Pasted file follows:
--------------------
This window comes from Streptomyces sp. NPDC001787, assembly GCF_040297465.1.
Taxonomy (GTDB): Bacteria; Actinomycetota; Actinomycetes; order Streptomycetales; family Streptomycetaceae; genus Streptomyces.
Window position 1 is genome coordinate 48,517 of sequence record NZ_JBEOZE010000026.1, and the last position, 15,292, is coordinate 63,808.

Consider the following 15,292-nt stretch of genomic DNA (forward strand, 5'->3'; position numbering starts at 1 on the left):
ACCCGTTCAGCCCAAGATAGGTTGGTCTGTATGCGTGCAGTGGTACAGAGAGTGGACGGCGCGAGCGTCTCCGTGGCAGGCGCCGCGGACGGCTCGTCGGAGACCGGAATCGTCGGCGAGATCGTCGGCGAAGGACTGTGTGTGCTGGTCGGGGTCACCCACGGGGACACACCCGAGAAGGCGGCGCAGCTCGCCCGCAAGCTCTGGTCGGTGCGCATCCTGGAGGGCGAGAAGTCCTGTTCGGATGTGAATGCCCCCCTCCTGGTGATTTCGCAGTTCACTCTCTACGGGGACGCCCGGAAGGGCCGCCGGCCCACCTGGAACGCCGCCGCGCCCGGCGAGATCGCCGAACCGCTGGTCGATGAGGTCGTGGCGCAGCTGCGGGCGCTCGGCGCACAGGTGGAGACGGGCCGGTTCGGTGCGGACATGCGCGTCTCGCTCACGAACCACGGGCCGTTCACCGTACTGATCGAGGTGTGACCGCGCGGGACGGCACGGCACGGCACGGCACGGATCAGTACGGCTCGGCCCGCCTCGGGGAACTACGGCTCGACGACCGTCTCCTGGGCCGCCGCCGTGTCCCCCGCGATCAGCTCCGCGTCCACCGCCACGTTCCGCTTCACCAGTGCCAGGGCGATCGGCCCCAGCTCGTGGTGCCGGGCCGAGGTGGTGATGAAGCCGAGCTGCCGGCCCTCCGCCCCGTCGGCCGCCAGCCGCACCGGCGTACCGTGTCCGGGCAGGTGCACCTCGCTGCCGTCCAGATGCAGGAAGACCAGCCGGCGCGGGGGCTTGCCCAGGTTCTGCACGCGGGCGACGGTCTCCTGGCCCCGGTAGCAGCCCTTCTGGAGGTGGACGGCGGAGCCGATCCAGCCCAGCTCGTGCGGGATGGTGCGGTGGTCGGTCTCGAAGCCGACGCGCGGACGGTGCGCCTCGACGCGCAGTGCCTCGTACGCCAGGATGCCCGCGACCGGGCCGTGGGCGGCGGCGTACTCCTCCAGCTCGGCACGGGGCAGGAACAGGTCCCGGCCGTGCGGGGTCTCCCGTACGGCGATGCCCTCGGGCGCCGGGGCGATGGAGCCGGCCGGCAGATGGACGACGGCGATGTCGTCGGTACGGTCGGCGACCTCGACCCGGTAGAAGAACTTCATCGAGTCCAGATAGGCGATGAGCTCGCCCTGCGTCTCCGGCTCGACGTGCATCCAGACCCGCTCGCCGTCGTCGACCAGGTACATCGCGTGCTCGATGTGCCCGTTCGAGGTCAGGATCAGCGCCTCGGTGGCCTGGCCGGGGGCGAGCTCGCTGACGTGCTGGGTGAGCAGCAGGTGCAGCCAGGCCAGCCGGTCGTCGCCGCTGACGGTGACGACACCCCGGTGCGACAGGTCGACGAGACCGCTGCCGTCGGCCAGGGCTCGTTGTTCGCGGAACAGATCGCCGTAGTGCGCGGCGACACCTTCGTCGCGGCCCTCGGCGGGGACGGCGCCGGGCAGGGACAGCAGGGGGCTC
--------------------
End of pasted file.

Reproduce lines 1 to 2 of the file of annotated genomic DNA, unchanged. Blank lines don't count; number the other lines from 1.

This window comes from Streptomyces sp. NPDC001787, assembly GCF_040297465.1.
Taxonomy (GTDB): Bacteria; Actinomycetota; Actinomycetes; order Streptomycetales; family Streptomycetaceae; genus Streptomyces.